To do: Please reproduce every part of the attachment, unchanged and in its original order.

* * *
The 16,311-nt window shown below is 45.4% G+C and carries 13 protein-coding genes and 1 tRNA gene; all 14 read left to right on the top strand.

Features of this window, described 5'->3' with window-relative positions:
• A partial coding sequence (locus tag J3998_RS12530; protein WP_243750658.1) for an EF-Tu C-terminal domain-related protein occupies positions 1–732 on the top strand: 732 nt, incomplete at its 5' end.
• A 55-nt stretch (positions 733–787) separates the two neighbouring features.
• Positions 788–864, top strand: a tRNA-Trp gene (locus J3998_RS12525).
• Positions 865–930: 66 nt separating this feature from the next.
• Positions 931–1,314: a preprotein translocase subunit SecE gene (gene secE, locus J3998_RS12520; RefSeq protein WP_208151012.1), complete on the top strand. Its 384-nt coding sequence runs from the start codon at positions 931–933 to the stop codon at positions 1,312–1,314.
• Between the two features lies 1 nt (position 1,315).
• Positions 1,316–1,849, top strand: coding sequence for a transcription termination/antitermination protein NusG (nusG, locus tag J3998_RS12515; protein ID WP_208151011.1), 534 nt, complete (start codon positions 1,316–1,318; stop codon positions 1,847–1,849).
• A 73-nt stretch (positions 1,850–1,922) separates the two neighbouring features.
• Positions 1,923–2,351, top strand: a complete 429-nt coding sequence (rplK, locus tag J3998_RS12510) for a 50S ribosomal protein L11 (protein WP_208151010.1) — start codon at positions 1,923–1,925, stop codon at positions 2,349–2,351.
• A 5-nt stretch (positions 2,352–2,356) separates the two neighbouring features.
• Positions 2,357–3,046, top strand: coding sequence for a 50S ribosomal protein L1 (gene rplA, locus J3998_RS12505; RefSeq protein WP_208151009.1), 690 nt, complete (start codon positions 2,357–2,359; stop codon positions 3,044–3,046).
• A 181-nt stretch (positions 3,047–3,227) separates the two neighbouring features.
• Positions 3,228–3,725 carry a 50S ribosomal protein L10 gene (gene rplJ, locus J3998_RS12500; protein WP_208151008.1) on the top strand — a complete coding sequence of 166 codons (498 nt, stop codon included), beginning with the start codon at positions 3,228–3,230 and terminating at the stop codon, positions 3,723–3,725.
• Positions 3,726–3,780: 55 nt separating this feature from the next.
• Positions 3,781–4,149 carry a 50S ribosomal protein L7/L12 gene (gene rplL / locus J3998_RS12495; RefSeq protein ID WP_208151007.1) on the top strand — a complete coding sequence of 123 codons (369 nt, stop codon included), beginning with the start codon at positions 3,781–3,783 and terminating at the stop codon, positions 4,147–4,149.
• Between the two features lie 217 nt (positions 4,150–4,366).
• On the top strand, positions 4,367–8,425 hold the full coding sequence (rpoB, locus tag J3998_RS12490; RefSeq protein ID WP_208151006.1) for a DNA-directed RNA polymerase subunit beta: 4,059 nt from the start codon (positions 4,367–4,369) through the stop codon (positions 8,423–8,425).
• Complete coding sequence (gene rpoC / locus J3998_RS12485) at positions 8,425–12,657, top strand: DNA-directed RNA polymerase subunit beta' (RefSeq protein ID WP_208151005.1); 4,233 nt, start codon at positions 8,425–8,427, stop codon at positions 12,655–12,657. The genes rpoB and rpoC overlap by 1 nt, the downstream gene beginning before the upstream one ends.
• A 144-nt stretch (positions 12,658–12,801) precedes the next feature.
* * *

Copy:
The 16,311-nt window shown below is 45.4% G+C and carries 13 protein-coding genes and 1 tRNA gene; all 14 read left to right on the top strand.

Features of this window, described 5'->3' with window-relative positions:
• A partial coding sequence (locus tag J3998_RS12530; protein WP_243750658.1) for an EF-Tu C-terminal domain-related protein occupies positions 1–732 on the top strand: 732 nt, incomplete at its 5' end.
• A 55-nt stretch (positions 733–787) separates the two neighbouring features.
• Positions 788–864, top strand: a tRNA-Trp gene (locus J3998_RS12525).
• Positions 865–930: 66 nt separating this feature from the next.
• Positions 931–1,314: a preprotein translocase subunit SecE gene (gene secE, locus J3998_RS12520; RefSeq protein WP_208151012.1), complete on the top strand. Its 384-nt coding sequence runs from the start codon at positions 931–933 to the stop codon at positions 1,312–1,314.
• Between the two features lies 1 nt (position 1,315).
• Positions 1,316–1,849, top strand: coding sequence for a transcription termination/antitermination protein NusG (nusG, locus tag J3998_RS12515; protein ID WP_208151011.1), 534 nt, complete (start codon positions 1,316–1,318; stop codon positions 1,847–1,849).
• A 73-nt stretch (positions 1,850–1,922) separates the two neighbouring features.
• Positions 1,923–2,351, top strand: a complete 429-nt coding sequence (rplK, locus tag J3998_RS12510) for a 50S ribosomal protein L11 (protein WP_208151010.1) — start codon at positions 1,923–1,925, stop codon at positions 2,349–2,351.
• A 5-nt stretch (positions 2,352–2,356) separates the two neighbouring features.
• Positions 2,357–3,046, top strand: coding sequence for a 50S ribosomal protein L1 (gene rplA, locus J3998_RS12505; RefSeq protein WP_208151009.1), 690 nt, complete (start codon positions 2,357–2,359; stop codon positions 3,044–3,046).
• A 181-nt stretch (positions 3,047–3,227) separates the two neighbouring features.
• Positions 3,228–3,725 carry a 50S ribosomal protein L10 gene (gene rplJ, locus J3998_RS12500; protein WP_208151008.1) on the top strand — a complete coding sequence of 166 codons (498 nt, stop codon included), beginning with the start codon at positions 3,228–3,230 and terminating at the stop codon, positions 3,723–3,725.
• Positions 3,726–3,780: 55 nt separating this feature from the next.
• Positions 3,781–4,149 carry a 50S ribosomal protein L7/L12 gene (gene rplL / locus J3998_RS12495; RefSeq protein ID WP_208151007.1) on the top strand — a complete coding sequence of 123 codons (369 nt, stop codon included), beginning with the start codon at positions 3,781–3,783 and terminating at the stop codon, positions 4,147–4,149.
• Between the two features lie 217 nt (positions 4,150–4,366).
• On the top strand, positions 4,367–8,425 hold the full coding sequence (rpoB, locus tag J3998_RS12490; RefSeq protein ID WP_208151006.1) for a DNA-directed RNA polymerase subunit beta: 4,059 nt from the start codon (positions 4,367–4,369) through the stop codon (positions 8,423–8,425).
• Complete coding sequence (gene rpoC / locus J3998_RS12485) at positions 8,425–12,657, top strand: DNA-directed RNA polymerase subunit beta' (RefSeq protein ID WP_208151005.1); 4,233 nt, start codon at positions 8,425–8,427, stop codon at positions 12,655–12,657. The genes rpoB and rpoC overlap by 1 nt, the downstream gene beginning before the upstream one ends.
• A 144-nt stretch (positions 12,658–12,801) precedes the next feature.